The matrix inversion of seismic data for slip distribution on finite faults is based on the formulation of the representation theorem as a linear inverse problem. The way the problem is posed and parameterized involves substantial, and often subjective, decision making. This introduces several levels of uncertainty, some of them recognized and some not adequately addressed. First, the inverse problem must be numerically stabilized and geologically constrained to obtain meaningful solutions. It is known that geologically irrelevant solutions also exist that may even better fit the data. It is also known that obtaining a stabilized, constrained solution compatible with the data does not guarantee that it is close to the true slip. Second, once the scheme has been set up, there still remains significant uncertainty in seismological parameterization. Synthetic tests have consistently shown that incorrect assumptions about the parameters fixed in the inversions, such as the rupture speed, fault geometry, or crustal structure, generate geologic artifacts, which are also dependent on array geometry. Third, solving the inverse problem involves numerical approximation of a continuous integral, with the generally grid-dependent result. Fourth, maintaining a linear inverse problem requires that the final slip on each subfault be the only variable to solve for. The slip functions used in the inversions are typically integrals of triangles or boxcars; they all involve a second parameter, slip duration, which has to be fixed. The effect of chosen duration cannot be disregarded, especially when frequencies higher than 0.1-0.5 Hz in the data are modeled. Fifth, the spectra of triangles and boxcars are sinc functions, whose relevance to realistically observed spectra is problematic.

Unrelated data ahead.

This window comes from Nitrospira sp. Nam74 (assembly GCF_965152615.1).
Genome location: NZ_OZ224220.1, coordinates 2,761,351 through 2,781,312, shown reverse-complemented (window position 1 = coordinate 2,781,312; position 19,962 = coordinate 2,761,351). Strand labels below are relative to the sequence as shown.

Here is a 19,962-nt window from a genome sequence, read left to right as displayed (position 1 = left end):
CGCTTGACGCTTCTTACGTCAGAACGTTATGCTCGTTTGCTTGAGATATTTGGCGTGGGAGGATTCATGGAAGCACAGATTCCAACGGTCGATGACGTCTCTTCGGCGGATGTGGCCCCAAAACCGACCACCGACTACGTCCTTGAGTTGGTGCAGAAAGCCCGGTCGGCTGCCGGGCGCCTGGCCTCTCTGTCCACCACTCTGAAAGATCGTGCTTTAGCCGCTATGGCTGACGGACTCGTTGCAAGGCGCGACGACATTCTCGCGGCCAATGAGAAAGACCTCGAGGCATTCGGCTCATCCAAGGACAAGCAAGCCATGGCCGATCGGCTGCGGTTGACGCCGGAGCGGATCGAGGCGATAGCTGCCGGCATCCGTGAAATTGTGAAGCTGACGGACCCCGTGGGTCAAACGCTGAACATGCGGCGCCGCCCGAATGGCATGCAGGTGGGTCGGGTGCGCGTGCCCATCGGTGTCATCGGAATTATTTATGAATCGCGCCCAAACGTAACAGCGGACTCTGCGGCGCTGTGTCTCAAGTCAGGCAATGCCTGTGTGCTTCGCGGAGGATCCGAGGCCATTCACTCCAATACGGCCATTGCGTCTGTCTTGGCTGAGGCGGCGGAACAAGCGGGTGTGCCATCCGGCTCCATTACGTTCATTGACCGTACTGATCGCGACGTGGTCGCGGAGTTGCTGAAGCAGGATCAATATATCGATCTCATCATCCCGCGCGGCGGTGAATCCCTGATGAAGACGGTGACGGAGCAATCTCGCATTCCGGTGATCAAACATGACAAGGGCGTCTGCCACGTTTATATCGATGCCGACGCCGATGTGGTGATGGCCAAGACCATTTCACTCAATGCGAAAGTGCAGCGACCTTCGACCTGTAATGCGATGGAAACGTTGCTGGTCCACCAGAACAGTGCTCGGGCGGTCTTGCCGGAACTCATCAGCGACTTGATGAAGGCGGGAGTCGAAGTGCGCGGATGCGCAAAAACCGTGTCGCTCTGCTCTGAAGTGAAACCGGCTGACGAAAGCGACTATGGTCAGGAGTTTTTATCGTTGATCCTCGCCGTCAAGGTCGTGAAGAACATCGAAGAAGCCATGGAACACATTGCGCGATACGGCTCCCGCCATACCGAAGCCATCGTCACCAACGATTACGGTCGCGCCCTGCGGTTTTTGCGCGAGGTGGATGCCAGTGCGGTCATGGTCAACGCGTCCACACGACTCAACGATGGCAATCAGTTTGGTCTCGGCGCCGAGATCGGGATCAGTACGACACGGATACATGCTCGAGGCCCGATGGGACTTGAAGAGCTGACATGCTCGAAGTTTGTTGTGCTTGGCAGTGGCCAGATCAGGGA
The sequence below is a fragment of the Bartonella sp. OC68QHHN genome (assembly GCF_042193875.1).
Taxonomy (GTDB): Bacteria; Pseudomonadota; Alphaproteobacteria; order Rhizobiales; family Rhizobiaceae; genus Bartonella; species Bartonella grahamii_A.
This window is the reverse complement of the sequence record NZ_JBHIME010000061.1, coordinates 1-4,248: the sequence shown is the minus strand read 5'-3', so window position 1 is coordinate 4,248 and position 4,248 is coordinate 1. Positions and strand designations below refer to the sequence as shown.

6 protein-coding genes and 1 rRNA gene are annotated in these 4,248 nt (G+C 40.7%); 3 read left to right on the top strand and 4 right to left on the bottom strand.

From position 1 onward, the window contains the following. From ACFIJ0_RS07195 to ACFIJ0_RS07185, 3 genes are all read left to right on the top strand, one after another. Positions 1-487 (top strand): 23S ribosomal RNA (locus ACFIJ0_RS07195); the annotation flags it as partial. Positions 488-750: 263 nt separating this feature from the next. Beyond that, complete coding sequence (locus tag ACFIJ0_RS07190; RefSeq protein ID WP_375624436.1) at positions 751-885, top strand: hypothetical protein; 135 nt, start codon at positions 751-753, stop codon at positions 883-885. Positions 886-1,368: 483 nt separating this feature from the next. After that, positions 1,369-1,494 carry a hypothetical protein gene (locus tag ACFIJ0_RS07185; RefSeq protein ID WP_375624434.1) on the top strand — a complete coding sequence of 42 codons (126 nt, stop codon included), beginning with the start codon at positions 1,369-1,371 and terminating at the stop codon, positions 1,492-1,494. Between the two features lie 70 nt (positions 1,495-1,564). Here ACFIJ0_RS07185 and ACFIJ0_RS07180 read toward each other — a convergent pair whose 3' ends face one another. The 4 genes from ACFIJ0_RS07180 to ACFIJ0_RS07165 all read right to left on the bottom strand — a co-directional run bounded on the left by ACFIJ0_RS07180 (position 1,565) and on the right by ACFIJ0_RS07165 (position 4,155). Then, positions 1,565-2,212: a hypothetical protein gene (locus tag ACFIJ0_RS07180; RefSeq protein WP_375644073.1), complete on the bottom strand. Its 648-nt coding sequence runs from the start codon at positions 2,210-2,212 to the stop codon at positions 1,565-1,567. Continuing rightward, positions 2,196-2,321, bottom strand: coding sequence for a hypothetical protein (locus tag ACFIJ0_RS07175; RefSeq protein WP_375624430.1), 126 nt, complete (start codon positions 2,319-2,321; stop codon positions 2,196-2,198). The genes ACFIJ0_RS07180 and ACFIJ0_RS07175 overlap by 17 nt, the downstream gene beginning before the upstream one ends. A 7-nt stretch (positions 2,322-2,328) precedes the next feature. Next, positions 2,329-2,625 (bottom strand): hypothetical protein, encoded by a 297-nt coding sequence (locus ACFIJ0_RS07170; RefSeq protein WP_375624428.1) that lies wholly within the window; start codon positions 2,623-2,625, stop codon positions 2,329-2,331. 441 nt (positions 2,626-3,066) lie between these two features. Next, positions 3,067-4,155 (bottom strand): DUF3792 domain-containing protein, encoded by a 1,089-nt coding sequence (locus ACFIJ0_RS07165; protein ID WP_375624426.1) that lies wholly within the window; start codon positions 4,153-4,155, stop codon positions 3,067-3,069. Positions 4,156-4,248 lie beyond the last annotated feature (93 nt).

How close then could an inverted slip image be to the true one? There are reasons to believe that the fine structure resolved is often an artifact, dependent on the choice of a particular inversion scheme, variant of seismological parameterization, geometry of the array, or grid spacing. This point is well illustrated by examining the inversions independently obtained for large recent events, for example, the 1999 İzmit, Turkey, earthquake. There is no basis currently available for distinguishing between artificial and real features. One should be cautioned against any dogmatic interpretation of inhomogeneous features on inverted slips, except their very gross characteristics.

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